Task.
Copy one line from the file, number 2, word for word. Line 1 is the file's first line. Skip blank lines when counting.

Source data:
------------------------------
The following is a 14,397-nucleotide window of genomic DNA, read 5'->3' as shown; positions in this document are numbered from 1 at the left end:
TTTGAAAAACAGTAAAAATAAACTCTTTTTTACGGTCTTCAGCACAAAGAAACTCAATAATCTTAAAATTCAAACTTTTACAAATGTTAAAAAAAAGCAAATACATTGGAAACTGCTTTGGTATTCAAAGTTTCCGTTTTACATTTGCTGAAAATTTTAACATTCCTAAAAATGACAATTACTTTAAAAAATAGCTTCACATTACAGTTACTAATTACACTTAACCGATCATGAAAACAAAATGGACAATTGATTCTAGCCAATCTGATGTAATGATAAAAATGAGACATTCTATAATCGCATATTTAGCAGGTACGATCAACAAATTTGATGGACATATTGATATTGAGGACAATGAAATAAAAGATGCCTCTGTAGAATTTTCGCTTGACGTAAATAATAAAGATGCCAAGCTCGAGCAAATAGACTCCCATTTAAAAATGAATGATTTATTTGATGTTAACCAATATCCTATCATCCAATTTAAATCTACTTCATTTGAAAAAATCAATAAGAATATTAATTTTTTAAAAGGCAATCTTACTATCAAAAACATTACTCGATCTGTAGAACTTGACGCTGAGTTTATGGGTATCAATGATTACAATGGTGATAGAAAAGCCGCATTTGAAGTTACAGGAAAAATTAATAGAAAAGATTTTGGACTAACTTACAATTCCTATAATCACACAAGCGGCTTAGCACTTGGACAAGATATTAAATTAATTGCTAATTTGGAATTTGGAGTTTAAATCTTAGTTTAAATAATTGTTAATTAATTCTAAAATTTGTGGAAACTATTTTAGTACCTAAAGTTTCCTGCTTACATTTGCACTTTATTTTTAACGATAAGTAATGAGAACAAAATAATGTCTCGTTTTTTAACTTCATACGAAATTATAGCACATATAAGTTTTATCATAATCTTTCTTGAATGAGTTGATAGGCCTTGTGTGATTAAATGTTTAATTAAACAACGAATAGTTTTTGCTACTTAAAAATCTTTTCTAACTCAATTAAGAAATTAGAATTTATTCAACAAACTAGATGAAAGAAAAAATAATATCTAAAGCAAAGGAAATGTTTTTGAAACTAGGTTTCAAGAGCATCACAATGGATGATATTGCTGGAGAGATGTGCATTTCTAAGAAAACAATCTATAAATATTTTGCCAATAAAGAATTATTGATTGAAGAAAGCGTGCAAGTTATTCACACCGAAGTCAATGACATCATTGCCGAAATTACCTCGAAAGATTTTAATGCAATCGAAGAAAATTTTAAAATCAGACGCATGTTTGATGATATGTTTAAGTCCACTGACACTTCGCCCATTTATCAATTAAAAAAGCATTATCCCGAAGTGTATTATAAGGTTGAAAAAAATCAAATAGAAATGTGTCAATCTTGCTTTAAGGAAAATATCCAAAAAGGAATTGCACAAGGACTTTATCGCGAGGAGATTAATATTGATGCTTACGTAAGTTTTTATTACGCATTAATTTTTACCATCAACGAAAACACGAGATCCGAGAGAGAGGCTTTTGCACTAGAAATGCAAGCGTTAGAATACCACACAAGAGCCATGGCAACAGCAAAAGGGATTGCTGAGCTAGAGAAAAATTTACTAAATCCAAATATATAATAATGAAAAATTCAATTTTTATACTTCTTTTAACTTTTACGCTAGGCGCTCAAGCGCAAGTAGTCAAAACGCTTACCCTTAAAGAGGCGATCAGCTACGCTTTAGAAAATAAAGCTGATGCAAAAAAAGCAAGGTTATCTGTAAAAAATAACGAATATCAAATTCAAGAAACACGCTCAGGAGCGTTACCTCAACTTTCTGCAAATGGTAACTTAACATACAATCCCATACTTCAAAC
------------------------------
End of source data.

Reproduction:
TTTGAAAAACAGTAAAAATAAACTCTTTTTTACGGTCTTCAGCACAAAGAAACTCAATAATCTTAAAATTCAAACTTTTACAAATGTTAAAAAAAAGCAAATACATTGGAAACTGCTTTGGTATTCAAAGTTTCCGTTTTACATTTGCTGAAAATTTTAACATTCCTAAAAATGACAATTACTTTAAAAAATAGCTTCACATTACAGTTACTAATTACACTTAACCGATCATGAAAACAAAATGGACAATTGATTCTAGCCAATCTGATGTAATGATAAAAATGAGACATTCTATAATCGCATATTTAGCAGGTACGATCAACAAATTTGATGGACATATTGATATTGAGGACAATGAAATAAAAGATGCCTCTGTAGAATTTTCGCTTGACGTAAATAATAAAGATGCCAAGCTCGAGCAAATAGACTCCCATTTAAAAATGAATGATTTATTTGATGTTAACCAATATCCTATCATCCAATTTAAATCTACTTCATTTGAAAAAATCAATAAGAATATTAATTTTTTAAAAGGCAATCTTACTATCAAAAACATTACTCGATCTGTAGAACTTGACGCTGAGTTTATGGGTATCAATGATTACAATGGTGATAGAAAAGCCGCATTTGAAGTTACAGGAAAAATTAATAGAAAAGATTTTGGACTAACTTACAATTCCTATAATCACACAAGCGGCTTAGCACTTGGACAAGATATTAAATTAATTGCTAATTTGGAATTTGGAGTTTAAATCTTAGTTTAAATAATTGTTAATTAATTCTAAAATTTGTGGAAACTATTTTAGTACCTAAAGTTTCCTGCTTACATTTGCACTTTATTTTTAACGATAAGTAATGAGAACAAAATAATGTCTCGTTTTTTAACTTCATACGAAATTATAGCACATATAAGTTTTATCATAATCTTTCTTGAATGAGTTGATAGGCCTTGTGTGATTAAATGTTTAATTAAACAACGAATAGTTTTTGCTACTTAAAAATCTTTTCTAACTCAATTAAGAAATTAGAATTTATTCAACAAACTAGATGAAAGAAAAAATAATATCTAAAGCAAAGGAAATGTTTTTGAAACTAGGTTTCAAGAGCATCACAATGGATGATATTGCTGGAGAGATGTGCATTTCTAAGAAAACAATCTATAAATATTTTGCCAATAAAGAATTATTGATTGAAGAAAGCGTGCAAGTTATTCACACCGAAGTCAATGACATCATTGCCGAAATTACCTCGAAAGATTTTAATGCAATCGAAGAAAATTTTAAAATCAGACGCATGTTTGATGATATGTTTAAGTCCACTGACACTTCGCCCATTTATCAATTAAAAAAGCATTATCCCGAAGTGTATTATAAGGTTGAAAAAAATCAAATAGAAATGTGTCAATCTTGCTTTAAGGAAAATATCCAAAAAGGAATTGCACAAGGACTTTATCGCGAGGAGATTAATATTGATGCTTACGTAAGTTTTTATTACGCATTAATTTTTACCATCAACGAAAACACGAGATCCGAGAGAGAGGCTTTTGCACTAGAAATGCAAGCGTTAGAATACCACACAAGAGCCATGGCAACAGCAAAAGGGATTGCTGAGCTAGAGAAAAATTTACTAAATCCAAATATATAATAATGAAAAATTCAATTTTTATACTTCTTTTAACTTTTACGCTAGGCGCTCAAGCGCAAGTAGTCAAAACGCTTACCCTTAAAGAGGCGATCAGCTACGCTTTAGAAAATAAAGCTGATGCAAAAAAAGCAAGGTTATCTGTAAAAAATAACGAATATCAAATTCAAGAAACACGCTCAGGAGCGTTACCTCAACTTTCTGCAAATGGTAACTTAACATACAATCCCATACTTCAAAC